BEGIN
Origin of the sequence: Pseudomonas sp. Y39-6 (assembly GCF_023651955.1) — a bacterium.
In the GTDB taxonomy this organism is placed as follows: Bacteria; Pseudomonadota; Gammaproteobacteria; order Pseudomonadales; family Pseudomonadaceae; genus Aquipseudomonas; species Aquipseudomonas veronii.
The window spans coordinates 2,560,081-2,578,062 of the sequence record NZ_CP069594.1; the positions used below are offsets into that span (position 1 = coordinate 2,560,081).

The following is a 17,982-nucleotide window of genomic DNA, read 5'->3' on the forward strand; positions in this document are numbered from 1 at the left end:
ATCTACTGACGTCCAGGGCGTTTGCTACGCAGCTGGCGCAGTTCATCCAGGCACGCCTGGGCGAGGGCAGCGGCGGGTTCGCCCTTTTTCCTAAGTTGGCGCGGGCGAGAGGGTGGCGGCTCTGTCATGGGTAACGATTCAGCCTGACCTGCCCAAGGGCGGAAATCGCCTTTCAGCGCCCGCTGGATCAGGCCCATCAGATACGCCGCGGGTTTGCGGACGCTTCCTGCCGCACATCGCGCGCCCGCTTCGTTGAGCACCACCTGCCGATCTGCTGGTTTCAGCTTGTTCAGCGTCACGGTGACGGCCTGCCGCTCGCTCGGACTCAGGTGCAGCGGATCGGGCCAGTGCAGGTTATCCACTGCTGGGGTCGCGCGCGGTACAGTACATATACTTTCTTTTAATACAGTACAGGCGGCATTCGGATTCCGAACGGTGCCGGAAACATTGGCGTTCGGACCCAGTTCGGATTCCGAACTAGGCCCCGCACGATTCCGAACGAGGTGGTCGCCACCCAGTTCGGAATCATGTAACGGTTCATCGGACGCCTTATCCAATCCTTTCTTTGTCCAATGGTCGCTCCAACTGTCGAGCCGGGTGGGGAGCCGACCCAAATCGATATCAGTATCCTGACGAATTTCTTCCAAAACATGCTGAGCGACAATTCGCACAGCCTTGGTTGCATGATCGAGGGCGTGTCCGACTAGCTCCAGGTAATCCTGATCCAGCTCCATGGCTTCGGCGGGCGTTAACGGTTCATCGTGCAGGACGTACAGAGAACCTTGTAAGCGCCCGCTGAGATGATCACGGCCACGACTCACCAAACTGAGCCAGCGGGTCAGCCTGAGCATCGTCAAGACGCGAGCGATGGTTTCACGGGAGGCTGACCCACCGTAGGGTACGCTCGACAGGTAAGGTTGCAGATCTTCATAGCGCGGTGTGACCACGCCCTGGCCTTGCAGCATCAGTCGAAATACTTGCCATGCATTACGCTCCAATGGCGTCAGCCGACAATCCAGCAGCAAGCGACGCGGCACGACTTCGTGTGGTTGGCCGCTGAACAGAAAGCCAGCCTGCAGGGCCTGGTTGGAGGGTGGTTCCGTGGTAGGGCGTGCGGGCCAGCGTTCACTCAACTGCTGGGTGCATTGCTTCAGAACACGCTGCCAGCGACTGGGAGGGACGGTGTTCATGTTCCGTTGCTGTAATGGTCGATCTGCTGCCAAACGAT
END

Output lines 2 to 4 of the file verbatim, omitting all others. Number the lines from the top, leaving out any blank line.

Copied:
In the GTDB taxonomy this organism is placed as follows: Bacteria; Pseudomonadota; Gammaproteobacteria; order Pseudomonadales; family Pseudomonadaceae; genus Aquipseudomonas; species Aquipseudomonas veronii.
The window spans coordinates 2,560,081-2,578,062 of the sequence record NZ_CP069594.1; the positions used below are offsets into that span (position 1 = coordinate 2,560,081).

The following is a 17,982-nucleotide window of genomic DNA, read 5'->3' on the forward strand; positions in this document are numbered from 1 at the left end: